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August 2010, Interview with Jazz-minh Moore


Jazz-Minh Moore, My Little Heile Welt, 2010
Acrylic and Resin on Birch Panel, 12" x 22.5"
Courtesy of the artist and Lyons Wier Gallery

 


Ana Finel Honigman in conversation with Jazz-minh Moore

Jazz-minh Moore’s Slipping Sideways series of portraits, shown at New York’s Lyons Wier Gallery, depict Moore herself, her sisters and kindred spirits enveloped in turbulent winds, creating arresting portraits of creative chaos.

The lateral composition that defines the portraits emphasizes tangled and tussled hair, while the subjects' expressions range from resistance to ecstasy over their evident lack of control. Moore honed her precise technical skill by painting portraits of elderly but intellectually sharp and sassy subjects. In this series, her own inspiring physical vitality, which she usually expresses as a dancer, yoga devotee and surfer, infuses an intense sense of movement and sensuality in her beautiful and charismatic images.

Moore was raised on a commune in Oregon, educated in California and currently lives in Manhattan. She portrays herself as enveloped in her surroundings, when in reality she's a rare enlivening influence who radiates energy whatever her environment. I met Moore when I was miserably manning the front desk of an Upper East Side art gallery months after graduating from Sarah Lawrence college. Moore happened to walk in, and after a few minutes chatting with her I quit my job to go racing with her through Chelsea. Here we bid time until we can dash around Manhattan again, hopefully gathering supplies for one of her extraordinary dinnerparties, by chatting about her art of transferring temptation and tension into her magnificently evocative paintings.

Ana Finel Honigman: Did you name the series based on work’s visual format or was there more of an underlining narrative meaning?

Jazz-minh Moore: 'Slipping Sideways' does have to do with the horizontal format, the sense of lateral motion but for me it's a lot more philosophical.

Honigman: In an abstract or personal sense?

Moore: For me, “Slipping Sideways” is actually about finding/allowing/creating space and time to slip out the side door of my own ambitious, hierarchical, linear character. I am such a driven person, that I find my-SELF leaking out the sides of my own well laid out plans. The vicious, uptight, practical part of my character is always holding the feral, ferocious side together, and away from the controls.

Honigman: Does your art help you maintain control over worrisome wants?

Moore: If my feral, subterranean self can't be in control of the directions my life takes then at least it can dictate the subject matter of my paintings. I will never actually run away with the circus and become a can-can dancing trapeze artist with a pet sloth and a tiny pig chasing at my heels. So, these paintings reflect all of the inarticulate, messy turmoil; the sex and whimsy, the aggression and fuck and love, and the secrets, that exist below my linear thought processes, my presented self.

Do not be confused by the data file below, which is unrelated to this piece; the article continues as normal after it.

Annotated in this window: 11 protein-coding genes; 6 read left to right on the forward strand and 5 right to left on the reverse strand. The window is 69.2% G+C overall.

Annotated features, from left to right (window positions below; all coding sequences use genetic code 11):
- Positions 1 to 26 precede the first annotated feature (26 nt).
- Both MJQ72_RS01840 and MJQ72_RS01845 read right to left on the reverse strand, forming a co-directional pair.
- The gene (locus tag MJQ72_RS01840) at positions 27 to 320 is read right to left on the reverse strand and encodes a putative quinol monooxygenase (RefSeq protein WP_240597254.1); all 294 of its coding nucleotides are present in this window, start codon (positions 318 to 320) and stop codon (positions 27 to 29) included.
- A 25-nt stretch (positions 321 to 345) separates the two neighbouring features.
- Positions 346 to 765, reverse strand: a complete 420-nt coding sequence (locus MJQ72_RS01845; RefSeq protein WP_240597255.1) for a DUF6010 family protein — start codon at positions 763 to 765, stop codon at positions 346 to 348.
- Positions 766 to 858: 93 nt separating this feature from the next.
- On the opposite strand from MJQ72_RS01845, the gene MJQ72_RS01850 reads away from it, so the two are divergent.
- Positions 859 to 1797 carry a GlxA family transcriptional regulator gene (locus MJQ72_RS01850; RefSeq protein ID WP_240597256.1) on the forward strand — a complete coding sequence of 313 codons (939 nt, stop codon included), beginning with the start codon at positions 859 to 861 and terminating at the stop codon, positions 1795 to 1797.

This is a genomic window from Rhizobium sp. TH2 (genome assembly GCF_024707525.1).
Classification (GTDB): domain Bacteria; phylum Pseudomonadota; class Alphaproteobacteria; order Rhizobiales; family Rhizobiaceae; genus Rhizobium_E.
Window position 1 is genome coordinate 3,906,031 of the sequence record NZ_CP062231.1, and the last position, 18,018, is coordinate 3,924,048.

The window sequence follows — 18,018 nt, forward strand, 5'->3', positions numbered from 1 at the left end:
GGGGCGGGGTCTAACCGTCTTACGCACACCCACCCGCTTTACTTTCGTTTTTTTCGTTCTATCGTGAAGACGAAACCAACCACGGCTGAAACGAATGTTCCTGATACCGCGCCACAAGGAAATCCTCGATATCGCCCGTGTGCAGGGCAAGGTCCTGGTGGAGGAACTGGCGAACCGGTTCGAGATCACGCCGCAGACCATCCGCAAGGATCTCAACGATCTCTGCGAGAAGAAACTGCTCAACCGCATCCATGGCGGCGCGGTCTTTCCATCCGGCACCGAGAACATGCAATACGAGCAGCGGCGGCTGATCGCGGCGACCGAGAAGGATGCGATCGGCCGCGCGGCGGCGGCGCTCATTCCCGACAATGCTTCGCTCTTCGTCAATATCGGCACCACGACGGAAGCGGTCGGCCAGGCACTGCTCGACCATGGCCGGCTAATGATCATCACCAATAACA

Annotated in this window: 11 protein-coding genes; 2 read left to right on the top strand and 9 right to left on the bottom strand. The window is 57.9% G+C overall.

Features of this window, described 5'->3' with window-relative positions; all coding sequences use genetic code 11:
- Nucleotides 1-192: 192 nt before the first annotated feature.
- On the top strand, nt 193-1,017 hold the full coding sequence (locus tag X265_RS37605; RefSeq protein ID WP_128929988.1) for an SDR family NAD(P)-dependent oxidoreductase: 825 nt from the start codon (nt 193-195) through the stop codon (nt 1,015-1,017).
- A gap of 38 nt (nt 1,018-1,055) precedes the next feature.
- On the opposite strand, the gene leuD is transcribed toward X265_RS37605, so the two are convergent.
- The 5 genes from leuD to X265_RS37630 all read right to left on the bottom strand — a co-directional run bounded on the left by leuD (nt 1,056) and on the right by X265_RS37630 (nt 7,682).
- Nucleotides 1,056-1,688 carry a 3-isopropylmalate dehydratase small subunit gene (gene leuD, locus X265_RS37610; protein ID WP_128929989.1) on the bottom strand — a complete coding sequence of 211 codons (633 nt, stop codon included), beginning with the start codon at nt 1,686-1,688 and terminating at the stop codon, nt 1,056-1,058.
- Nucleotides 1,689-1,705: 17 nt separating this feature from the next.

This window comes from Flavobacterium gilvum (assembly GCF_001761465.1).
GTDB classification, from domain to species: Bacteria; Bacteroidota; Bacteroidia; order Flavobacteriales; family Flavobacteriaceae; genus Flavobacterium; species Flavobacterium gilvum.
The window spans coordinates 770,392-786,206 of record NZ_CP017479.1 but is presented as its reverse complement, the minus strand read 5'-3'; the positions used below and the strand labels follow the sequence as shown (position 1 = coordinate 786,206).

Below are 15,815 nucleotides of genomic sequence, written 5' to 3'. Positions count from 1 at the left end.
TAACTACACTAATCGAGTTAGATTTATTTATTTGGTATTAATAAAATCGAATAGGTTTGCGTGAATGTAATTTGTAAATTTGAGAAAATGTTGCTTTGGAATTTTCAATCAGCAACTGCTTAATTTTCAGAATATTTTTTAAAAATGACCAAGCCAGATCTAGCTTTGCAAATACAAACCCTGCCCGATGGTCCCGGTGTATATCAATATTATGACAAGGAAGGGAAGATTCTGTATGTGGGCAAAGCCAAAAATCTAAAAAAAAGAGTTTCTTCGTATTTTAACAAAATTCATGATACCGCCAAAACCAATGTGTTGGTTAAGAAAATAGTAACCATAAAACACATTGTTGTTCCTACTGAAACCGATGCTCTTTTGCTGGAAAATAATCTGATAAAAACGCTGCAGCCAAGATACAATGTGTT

Honigman: Besides yourself, who are your subjects? Are they people who are similarly conflicted?

Moore: Most of the subjects in the paintings are either my sisters or my close friends, but sometimes I will snap a shot of someone I don't know, if the wind has picked up their hair and their expression reflects the real, physical assault of the wind. I have to feel the person, and the atmosphere, in order to paint them. I want the people to be confronted by something that makes them lose the mask of 'everyone's fine and we're all friendly and let's all just smile because life will be easier that way, and we don't want to seem inappropriate.

Honigman: Do you select your subjects also for their obvious natural beauty?

Moore: The stark reality is that natural beauty is a sign of youth and sex and health. I happen to be a fairly healthy person, and I take care of my body. My sisters are young and healthy. Maybe when I am old, my work will change, but for now, I paint my experience. Well I'm not that young. I'm 31. But my sisters are all much younger than me, so I feel like I kind of get to stay young. And actually, I just did a painting of my grandmother, who is as crisp and shrewdly beautiful in her old age as any of us at any age. So, I do paint beauty, but it doesn't always coincide with youth.  

 


Jazz-Minh Moore, La Goulue Self Portrait, 2010
Acrylic and Resin on Birch Panel, 12" x 16"
Courtesy of the artist and Lyons Wier Gallery



Jazz-Minh Moore, Crepuscular, 2010
Acrylic and Resin on Birch Panel, 12" x 28.5"
Courtesy of the artist and Lyons Wier Gallery

 


Jazz-Minh Moore, Hypertrichosis Self Portrait, 2010
Acrylic and Resin on Birch Panel, 12" x 15.5"
Courtesy of the artist and Lyons Wier Gallery

 


Jazz-Minh Moore, Bite Me, 2010
Acrylic and Resin on Birch Panel, 12" x 28.5"
Courtesy of the artist and Lyons Wier Gallery



Jazz-Minh Moore, Rowan, 2010
Acrylic and Resin on Birch Panel, 12" x 22"
Courtesy of the artist and Lyons Wier Gallery

Ana Finel Honigman, New York

Ana Finel Honigman is a Berlin-based critic. She writes about contemporary art and fashion for magazines including Artforum.com, Art in America, V, TANK, Art Journal, Whitewall, Dazed & Confused, Saatchi Online, Style.com, Dazeddigital.com, British Vogue, Interview and the New York Times's Style section. A Sarah Lawrence graduate, Ana has completed a Masters degree and is currently reading for a D.Phil in the History of Art at Oxford University. She also teaches a contemporary art course for NYU's Steinhardt School of Culture, Education and Human Development students. You can read her series Ana Finel Honigman Presents.

 

Photo: Maxime Ballesteros


 

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